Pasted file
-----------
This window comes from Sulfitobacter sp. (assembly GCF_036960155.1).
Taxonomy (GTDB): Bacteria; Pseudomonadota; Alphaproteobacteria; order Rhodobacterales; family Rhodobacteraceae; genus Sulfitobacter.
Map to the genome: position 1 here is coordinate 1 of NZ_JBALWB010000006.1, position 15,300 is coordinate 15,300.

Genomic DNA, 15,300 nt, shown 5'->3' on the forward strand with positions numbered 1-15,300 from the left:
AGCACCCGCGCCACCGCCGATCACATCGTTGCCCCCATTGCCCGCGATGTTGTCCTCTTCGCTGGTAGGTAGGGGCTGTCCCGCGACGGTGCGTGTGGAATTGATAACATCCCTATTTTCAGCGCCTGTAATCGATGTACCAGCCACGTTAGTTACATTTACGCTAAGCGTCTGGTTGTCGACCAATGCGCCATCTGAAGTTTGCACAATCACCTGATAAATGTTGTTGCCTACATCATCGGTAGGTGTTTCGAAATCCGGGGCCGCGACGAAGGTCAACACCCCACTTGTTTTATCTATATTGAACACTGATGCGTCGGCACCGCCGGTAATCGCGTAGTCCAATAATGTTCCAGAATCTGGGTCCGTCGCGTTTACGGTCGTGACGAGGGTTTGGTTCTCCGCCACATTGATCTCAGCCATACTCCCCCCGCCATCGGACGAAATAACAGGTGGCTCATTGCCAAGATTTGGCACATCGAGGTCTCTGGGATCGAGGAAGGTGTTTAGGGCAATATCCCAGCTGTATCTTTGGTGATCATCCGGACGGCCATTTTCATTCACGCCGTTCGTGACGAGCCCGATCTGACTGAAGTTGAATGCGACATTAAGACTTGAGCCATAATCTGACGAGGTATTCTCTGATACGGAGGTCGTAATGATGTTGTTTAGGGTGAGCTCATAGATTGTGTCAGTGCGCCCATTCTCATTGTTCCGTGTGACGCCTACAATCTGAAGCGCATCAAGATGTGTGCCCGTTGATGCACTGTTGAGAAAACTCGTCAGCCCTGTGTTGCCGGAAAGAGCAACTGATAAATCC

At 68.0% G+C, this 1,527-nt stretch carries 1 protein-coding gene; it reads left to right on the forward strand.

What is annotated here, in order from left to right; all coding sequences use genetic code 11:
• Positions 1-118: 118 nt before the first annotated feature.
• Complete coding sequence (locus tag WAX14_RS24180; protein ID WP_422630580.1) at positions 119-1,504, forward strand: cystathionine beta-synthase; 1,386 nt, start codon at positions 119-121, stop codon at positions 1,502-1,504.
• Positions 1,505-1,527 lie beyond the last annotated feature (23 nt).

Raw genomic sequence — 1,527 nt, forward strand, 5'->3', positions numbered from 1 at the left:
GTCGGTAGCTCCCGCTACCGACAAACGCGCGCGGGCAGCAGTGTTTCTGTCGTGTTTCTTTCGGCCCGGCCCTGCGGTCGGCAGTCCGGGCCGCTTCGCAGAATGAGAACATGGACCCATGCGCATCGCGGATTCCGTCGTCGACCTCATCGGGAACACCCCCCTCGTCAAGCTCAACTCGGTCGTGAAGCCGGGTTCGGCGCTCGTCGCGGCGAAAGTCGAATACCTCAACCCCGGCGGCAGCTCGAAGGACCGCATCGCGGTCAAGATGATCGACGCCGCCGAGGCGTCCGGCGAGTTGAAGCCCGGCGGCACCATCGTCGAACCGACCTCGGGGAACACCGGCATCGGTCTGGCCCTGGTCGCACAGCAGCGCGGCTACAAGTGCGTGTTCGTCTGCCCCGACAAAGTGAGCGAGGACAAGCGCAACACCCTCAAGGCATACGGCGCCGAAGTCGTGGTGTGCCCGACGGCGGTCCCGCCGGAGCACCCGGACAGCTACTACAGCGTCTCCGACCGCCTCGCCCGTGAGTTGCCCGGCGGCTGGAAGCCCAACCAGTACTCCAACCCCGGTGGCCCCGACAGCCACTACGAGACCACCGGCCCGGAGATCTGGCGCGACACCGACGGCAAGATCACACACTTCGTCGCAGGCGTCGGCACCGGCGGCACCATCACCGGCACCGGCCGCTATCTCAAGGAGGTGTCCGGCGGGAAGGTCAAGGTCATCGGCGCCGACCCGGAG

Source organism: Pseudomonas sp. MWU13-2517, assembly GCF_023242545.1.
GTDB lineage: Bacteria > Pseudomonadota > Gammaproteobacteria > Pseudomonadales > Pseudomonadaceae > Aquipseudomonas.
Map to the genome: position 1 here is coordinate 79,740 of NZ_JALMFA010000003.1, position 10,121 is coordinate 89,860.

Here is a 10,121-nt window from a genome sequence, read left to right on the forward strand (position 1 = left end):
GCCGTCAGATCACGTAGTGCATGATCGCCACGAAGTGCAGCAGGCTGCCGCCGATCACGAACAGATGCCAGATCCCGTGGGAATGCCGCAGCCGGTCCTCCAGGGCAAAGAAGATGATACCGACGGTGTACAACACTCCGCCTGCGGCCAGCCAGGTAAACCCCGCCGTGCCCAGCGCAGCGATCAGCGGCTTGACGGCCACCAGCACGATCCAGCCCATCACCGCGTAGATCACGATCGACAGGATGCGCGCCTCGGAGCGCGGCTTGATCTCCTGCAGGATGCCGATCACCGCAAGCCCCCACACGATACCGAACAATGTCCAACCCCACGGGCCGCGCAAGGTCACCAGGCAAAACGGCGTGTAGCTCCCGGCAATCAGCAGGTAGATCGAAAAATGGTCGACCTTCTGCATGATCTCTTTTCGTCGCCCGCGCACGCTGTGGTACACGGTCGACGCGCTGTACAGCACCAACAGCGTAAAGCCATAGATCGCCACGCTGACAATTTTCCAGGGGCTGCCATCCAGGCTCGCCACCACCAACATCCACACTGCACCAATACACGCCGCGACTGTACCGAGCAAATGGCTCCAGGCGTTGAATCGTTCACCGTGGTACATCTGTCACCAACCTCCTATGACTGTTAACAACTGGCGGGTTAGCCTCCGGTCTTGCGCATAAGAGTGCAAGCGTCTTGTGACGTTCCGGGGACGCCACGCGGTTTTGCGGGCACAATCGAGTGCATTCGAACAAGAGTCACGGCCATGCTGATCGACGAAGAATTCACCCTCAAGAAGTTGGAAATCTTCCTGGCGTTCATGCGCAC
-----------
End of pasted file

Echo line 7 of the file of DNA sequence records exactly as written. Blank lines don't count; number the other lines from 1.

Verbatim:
What is annotated here, in order from left to right; all coding sequences use genetic code 11: